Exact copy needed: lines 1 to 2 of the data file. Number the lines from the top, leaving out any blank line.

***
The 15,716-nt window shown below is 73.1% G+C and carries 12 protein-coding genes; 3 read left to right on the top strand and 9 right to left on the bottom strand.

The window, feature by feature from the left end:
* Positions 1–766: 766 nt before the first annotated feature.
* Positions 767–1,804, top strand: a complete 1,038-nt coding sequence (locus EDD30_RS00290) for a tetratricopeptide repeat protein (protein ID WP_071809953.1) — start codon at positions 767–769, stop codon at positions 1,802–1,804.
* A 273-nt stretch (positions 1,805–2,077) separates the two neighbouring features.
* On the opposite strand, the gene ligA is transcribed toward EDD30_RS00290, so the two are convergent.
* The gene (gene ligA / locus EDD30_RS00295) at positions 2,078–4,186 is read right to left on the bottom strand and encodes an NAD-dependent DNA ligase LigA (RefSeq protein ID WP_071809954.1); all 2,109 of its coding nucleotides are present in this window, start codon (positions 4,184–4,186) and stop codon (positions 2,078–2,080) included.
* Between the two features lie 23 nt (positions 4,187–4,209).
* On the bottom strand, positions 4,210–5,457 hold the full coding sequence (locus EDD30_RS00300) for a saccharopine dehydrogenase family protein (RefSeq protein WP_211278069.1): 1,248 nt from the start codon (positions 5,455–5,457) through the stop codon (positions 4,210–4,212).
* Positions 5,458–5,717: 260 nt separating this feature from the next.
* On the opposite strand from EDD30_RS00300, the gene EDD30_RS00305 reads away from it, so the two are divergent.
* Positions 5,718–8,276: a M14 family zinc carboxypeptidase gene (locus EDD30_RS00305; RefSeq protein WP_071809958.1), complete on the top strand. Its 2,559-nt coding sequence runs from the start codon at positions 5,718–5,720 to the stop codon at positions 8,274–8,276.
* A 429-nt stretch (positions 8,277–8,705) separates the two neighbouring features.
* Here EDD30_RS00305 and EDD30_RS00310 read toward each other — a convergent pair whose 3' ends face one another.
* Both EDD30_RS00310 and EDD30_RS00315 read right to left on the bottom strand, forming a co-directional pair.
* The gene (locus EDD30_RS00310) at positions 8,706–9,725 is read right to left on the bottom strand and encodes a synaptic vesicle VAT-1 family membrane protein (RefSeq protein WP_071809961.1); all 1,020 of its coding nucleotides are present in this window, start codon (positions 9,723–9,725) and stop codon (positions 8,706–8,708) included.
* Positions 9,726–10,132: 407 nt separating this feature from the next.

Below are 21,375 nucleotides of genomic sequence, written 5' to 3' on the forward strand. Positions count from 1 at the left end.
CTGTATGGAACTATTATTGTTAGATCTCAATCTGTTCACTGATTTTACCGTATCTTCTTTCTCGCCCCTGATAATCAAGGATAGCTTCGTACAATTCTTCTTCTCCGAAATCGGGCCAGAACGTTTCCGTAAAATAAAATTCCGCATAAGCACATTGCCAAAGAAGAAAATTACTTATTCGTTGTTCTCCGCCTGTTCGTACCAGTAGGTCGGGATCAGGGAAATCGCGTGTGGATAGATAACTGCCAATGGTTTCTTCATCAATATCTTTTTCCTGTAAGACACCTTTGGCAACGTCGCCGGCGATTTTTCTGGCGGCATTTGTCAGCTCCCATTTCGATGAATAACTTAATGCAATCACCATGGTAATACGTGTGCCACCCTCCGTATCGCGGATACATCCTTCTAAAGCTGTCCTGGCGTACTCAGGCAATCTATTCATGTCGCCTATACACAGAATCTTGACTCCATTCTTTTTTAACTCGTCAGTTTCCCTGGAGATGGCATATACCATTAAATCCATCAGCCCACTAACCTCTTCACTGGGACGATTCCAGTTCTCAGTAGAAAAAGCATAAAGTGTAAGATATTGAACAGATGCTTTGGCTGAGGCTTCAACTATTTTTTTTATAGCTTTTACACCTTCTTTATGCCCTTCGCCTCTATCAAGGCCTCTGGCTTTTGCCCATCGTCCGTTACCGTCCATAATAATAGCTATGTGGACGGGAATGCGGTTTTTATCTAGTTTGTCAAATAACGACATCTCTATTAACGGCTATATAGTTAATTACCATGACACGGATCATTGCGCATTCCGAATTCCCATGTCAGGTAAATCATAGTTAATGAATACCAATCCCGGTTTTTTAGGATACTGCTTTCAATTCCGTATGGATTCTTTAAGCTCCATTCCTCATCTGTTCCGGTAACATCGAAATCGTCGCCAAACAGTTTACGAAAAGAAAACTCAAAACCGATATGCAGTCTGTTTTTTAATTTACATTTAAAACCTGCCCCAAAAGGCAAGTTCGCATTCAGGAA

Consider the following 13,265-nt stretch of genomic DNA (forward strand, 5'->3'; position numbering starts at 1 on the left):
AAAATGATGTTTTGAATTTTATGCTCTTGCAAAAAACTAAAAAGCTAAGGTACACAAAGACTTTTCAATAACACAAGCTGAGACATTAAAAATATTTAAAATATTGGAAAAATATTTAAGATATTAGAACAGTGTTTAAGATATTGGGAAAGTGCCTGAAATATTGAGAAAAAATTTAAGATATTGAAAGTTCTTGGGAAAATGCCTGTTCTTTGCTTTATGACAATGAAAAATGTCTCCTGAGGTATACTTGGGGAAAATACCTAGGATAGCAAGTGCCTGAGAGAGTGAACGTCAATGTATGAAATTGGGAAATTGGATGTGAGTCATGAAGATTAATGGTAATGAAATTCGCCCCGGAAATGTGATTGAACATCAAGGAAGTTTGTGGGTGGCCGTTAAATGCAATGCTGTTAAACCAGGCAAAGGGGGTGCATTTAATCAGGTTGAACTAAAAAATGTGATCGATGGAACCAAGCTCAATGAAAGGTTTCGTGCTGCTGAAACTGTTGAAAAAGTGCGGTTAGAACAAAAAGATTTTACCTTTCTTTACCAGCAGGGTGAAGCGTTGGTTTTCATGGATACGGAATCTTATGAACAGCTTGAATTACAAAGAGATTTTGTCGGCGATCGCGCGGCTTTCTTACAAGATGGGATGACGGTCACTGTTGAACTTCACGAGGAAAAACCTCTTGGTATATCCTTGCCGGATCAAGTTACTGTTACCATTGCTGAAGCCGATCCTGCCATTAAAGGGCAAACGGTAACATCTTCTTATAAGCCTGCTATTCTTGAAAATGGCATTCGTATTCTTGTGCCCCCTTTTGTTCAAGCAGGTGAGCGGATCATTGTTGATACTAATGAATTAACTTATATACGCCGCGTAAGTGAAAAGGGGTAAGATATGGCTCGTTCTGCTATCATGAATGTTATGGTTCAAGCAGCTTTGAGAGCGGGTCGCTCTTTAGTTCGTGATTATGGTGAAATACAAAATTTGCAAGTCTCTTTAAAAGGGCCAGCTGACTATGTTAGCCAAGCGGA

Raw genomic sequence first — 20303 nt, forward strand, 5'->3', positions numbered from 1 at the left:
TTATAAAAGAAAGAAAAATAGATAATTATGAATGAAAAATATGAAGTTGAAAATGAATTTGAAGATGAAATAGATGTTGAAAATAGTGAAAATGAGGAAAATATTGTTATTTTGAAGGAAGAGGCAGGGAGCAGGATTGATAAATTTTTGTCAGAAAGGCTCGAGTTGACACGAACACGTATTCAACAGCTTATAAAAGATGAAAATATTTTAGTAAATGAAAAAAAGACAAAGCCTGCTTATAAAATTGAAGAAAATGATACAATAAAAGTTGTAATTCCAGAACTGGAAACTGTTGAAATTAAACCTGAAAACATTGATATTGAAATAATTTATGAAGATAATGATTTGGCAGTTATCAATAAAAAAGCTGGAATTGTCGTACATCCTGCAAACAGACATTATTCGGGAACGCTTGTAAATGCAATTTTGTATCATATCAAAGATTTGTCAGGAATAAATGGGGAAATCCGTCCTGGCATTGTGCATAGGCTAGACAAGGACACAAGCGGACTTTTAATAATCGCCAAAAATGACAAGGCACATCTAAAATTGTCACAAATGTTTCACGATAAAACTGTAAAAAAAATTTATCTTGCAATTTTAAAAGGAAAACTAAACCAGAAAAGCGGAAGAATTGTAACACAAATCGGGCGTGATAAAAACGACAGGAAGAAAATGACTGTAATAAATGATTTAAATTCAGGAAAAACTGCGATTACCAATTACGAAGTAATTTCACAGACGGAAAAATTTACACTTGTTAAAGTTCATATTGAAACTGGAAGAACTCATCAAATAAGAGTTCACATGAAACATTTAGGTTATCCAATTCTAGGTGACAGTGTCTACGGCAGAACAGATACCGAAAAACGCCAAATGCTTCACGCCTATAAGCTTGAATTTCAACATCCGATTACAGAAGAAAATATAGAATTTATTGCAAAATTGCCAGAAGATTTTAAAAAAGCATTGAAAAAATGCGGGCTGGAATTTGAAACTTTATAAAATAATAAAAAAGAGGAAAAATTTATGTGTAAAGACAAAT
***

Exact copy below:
The 15,716-nt window shown below is 73.1% G+C and carries 12 protein-coding genes; 3 read left to right on the top strand and 9 right to left on the bottom strand.

The window, feature by feature from the left end: